Indiana's State Park system appears to be headed in a new direction under the guidance of Kyle Hupfer, Commissioner of the Indiana Department of Natural Resources.
Coming to the nature preserve closest to you may be the opportunity to watch coal mining firsthand. The Associated Press is reporting that Hupfer has allowed a coal company to test drill in the Glendale Fish and Wildlife Area, an 8,000 acre nature preserve, in Daviess County, Indiana. The article does not state whether it will be strip-mining or deep mining but you can bet that watching Bambi and Thumper teeter out of the way of coal trucks does not have the same cachet as the nature preserve currently offers.
Hupfer is the same man who recently threw the proverbial pre-election bone (or should I say "bullet"?) to the defenders of the Second Amendment by declaring that persons visiting Indiana State Parks can now walk freely about the State parks with guns strapped to their waists, provided they have the proper carrying permits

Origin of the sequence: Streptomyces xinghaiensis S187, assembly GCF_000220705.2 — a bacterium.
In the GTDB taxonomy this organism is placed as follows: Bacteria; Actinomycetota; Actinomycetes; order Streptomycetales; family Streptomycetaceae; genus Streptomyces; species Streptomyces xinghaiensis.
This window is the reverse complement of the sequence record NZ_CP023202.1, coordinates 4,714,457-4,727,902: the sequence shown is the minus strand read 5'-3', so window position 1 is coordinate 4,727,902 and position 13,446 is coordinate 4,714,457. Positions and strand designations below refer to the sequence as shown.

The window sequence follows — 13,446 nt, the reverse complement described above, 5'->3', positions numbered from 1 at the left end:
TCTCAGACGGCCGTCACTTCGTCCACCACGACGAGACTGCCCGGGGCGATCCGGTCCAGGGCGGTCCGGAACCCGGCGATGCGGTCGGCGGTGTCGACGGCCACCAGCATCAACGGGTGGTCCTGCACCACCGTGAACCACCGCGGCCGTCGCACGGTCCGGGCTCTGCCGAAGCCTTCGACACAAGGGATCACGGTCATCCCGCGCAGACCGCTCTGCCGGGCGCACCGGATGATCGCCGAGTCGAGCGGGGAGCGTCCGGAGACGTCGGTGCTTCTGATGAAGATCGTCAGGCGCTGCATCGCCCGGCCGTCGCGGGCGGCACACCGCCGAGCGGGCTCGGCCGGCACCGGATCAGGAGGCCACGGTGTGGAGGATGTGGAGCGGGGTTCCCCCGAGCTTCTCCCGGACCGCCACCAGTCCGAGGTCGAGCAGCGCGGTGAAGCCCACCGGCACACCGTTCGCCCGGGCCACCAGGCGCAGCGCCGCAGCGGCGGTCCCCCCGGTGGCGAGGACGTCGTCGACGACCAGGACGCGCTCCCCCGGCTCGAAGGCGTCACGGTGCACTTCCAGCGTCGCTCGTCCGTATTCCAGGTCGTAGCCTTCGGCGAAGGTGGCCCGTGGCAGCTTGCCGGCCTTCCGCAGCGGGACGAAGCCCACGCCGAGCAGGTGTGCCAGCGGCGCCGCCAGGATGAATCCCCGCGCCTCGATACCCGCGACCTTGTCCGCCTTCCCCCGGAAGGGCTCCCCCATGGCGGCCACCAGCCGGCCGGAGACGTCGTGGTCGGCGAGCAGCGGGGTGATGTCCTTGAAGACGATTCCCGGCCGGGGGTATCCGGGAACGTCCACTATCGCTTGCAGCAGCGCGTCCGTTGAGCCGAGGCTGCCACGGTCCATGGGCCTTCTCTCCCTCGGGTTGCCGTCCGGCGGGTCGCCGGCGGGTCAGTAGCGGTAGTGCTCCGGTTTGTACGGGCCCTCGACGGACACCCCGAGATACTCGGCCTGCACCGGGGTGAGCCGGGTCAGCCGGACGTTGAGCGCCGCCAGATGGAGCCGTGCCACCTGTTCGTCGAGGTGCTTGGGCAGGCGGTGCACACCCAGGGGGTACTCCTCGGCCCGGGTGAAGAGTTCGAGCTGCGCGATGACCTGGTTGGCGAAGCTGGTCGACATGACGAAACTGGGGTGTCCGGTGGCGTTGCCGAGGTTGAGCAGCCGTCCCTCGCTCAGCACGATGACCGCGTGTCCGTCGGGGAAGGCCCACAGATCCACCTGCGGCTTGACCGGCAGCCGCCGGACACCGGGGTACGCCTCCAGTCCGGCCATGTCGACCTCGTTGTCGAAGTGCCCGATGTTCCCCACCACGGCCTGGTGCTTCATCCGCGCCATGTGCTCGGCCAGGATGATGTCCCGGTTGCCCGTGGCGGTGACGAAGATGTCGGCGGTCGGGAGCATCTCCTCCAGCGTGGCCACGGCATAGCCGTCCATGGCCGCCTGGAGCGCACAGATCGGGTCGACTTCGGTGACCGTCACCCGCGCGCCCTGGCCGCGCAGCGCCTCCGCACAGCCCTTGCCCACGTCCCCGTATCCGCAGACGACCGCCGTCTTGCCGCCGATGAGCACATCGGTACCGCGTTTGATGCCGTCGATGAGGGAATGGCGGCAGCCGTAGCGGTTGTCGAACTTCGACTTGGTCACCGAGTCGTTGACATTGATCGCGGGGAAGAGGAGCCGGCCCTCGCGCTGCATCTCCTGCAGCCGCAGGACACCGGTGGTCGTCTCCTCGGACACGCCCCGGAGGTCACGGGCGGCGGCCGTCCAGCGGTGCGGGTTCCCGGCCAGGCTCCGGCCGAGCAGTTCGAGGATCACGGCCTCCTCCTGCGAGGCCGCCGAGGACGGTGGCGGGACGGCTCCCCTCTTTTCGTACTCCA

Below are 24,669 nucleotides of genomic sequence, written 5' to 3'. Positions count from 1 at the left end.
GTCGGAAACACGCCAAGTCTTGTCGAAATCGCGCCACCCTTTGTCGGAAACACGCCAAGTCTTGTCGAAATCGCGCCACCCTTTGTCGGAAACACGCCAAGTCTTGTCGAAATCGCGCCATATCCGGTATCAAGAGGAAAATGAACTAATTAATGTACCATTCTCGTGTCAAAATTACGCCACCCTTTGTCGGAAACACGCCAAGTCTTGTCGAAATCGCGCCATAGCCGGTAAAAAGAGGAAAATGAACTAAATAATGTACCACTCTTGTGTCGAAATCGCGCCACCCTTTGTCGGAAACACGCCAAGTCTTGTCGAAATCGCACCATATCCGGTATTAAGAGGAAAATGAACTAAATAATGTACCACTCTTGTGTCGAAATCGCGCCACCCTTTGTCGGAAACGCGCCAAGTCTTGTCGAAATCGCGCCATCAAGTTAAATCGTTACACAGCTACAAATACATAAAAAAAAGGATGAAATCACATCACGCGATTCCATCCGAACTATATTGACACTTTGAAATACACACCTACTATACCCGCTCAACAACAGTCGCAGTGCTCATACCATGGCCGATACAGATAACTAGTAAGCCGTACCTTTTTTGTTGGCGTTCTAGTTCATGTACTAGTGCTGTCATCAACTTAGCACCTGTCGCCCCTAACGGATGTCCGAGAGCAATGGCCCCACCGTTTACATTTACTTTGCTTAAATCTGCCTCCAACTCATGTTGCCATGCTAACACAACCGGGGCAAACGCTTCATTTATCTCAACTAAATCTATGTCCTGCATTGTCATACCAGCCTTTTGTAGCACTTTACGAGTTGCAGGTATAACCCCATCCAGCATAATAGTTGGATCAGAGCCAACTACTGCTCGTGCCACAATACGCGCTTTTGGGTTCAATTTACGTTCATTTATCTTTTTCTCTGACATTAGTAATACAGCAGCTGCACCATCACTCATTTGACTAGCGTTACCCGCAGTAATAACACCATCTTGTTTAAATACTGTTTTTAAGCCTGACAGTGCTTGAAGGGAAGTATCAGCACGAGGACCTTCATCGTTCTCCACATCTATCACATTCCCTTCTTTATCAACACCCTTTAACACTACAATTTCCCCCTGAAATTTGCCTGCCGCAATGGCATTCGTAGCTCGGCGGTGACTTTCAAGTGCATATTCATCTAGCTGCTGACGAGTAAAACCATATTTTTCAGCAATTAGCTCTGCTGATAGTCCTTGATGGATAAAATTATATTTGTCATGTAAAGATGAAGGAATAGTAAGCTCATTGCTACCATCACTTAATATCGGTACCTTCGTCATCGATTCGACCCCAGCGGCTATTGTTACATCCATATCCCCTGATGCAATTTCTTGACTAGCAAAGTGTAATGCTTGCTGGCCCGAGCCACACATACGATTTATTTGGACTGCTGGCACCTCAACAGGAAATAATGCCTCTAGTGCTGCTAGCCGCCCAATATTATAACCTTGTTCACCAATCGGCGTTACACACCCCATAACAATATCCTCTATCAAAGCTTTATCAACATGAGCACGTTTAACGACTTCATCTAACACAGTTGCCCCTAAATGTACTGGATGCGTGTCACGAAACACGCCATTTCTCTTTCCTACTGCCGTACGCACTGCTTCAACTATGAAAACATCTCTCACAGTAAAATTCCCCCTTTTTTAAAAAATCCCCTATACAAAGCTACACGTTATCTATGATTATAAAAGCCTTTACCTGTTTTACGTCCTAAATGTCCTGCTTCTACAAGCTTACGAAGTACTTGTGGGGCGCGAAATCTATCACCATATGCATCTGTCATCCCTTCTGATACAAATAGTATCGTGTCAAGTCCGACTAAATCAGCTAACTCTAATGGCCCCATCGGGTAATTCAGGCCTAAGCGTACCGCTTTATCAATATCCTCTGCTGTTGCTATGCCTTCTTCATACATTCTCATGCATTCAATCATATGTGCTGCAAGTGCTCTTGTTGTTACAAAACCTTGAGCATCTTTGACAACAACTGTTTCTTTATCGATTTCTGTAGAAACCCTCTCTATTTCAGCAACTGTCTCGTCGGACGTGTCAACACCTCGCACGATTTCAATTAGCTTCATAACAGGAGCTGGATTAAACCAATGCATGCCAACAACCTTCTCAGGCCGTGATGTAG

With thousands of people visiting the Indiana State Parks annually, if each one of them came armed, it could make walking the trails interesting, to say the least. The Parks' web page declares that "Visiting a State Park or Reservoir can be healthy." I suppose running up and down hills, away from someone with a gun, very well might burn-off a lot of calories.
At one time, Indiana had more paramilitary organizations than any other state in the country. The survivalists and/or paramilitary folks (is there a difference?) can now have some very interesting picnics in our state parks. As for the rest of us, we will have a whole new generation of children who will fondly recall hearing Dad say to Mom, "Paint the kids' faces and put on their camouflage, we're going hiking in the park!" Visitors to Indiana State Parks will learn new hiking etiquette, e.g., loudly announce your approach to other hikers ahead as in, "Don't shoot - it's just the Johnson family!"
So, one day perhaps, not only will visitors to the Glendale Nature Preserve walk the trails with guns attached to their hips, but they may also be able to throw on a hard hat and proudly announce to the little ones, "Look at this wondrous coal mine - one day, it will all be yours, or, at least the clean-up, because we will have already spent the payments the company made to the state."
If the State is looking for some interesting revenue generating businesses involving our parks, reservoirs and nature preserves, I bet some of you have some very good ideas. Share them with us. Hmmmm, perhaps one day there will be the Kyle Hupfer landfill at Turkey Run State Park. Now that's immortality!